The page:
Scotland goes surreal this summer: Threatening Weather by René Magritte
Bolshoi Ballet, Royal Opera House; Mikhailovsky Ballet, Carlos Acosta and guest artists, London Coliseum; Sylvie Guillem, Sadler’s Wells
London’s balletomanes are going to need a bus pass or a bicycle—and deep pockets—to stay ahead of the game this month.
The Bolshoi, still awaiting completion of their Moscow home’s £500m refit, are back at the Royal Opera House (19th July-8th August) with bankable favourites, an eagerly awaited revival of Coppélia by Sergei Vikharev and firecracker virtuosity from the young Natalia Osipova.
Undaunted by the competition, the dancers of the Mikhailovsky Ballet and guest star Tamara Rojo begin an ambitious two-week run at the London Coliseum (13th-25th July). Generous support from fruit magnate Vladimir Kekhman, known as “Mr Banana,” has paid for the renovation of the company’s dilapidated St Petersburg theatre and bankrolled a London visit offering five programmes including a rare sighting of Soviet-era Laurencia, a light-hearted balletisation of Lope de Vega’s Fuente Ovejuna.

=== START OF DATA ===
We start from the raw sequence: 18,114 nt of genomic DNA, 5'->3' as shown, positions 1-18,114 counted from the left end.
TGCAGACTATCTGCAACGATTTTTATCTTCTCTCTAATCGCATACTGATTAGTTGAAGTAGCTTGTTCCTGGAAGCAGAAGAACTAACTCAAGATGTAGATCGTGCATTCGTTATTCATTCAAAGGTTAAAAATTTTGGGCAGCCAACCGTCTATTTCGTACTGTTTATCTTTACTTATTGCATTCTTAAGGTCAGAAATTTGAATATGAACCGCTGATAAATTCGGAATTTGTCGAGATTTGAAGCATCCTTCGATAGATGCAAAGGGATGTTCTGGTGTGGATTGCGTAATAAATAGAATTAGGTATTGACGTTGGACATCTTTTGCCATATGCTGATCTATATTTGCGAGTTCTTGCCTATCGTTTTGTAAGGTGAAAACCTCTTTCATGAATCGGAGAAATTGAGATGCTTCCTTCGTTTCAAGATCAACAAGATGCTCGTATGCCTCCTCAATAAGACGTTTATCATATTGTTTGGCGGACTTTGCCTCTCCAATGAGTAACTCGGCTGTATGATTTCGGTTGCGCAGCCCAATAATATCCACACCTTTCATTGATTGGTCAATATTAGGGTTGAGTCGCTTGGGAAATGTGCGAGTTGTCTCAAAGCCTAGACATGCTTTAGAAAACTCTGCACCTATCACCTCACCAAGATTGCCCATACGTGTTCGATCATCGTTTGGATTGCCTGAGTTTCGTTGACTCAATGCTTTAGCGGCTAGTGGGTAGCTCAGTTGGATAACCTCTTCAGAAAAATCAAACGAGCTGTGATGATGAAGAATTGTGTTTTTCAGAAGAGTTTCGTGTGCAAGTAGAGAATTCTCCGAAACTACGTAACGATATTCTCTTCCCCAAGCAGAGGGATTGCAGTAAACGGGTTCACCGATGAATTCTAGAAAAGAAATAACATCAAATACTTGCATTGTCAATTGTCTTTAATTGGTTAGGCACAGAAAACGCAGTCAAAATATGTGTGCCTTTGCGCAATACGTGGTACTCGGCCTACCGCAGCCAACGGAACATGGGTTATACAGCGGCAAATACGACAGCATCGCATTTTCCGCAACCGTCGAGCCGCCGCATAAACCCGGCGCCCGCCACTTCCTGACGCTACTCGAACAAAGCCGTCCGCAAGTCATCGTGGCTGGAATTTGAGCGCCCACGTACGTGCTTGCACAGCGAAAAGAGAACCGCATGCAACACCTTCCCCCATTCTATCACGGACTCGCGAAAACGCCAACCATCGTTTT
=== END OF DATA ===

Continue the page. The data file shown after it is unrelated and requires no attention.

Spoiled for choice? It gets worse. As the Bolshoi begins its second week at the ROH, Carlos Acosta takes over the Coliseum (28th July-7th August) with one of those hit-and-miss “and friends” evenings pioneered by Rudolf Nureyev in the 1970s. Meanwhile, former Royal Ballet diva Sylvie Guillem will treat a sold-out Sadler’s Wells (28th-31st July) to the exquisite tableaux vivants of Robert Lepage’s half-baked Eonnagata, sumptuously costumed by the late Alexander McQueen to prove that there is life (of sorts) after tutus. Louise Levene is the Sunday Telegraph’s ballet critic and a novelist
Went the Day Well? On re-release 9th-31st July, BFI
The year is 1940 and it’s an average day in the English village of Bramley End. Soldiers arrive and the locals greet them. But something’s awry. These soldiers eat Viennese chocolate. When they write “7,” they put a cross through it. Gradually it dawns on the villagers: the soldiers are German, and Britain has been invaded. The villagers react with surprising violence. The story is told in flashback, from a future in which Germany has been defeated.
We are used to thinking of British cinema in the realist mode, but the Ealing film Went the Day Well?, made in 1942, joins the askance, impolite, Romantic tradition that includes the work of Powell and Pressburger, Nicolas Roeg, Terence Davies, Derek Jarman and Ken Russell. It is based on a…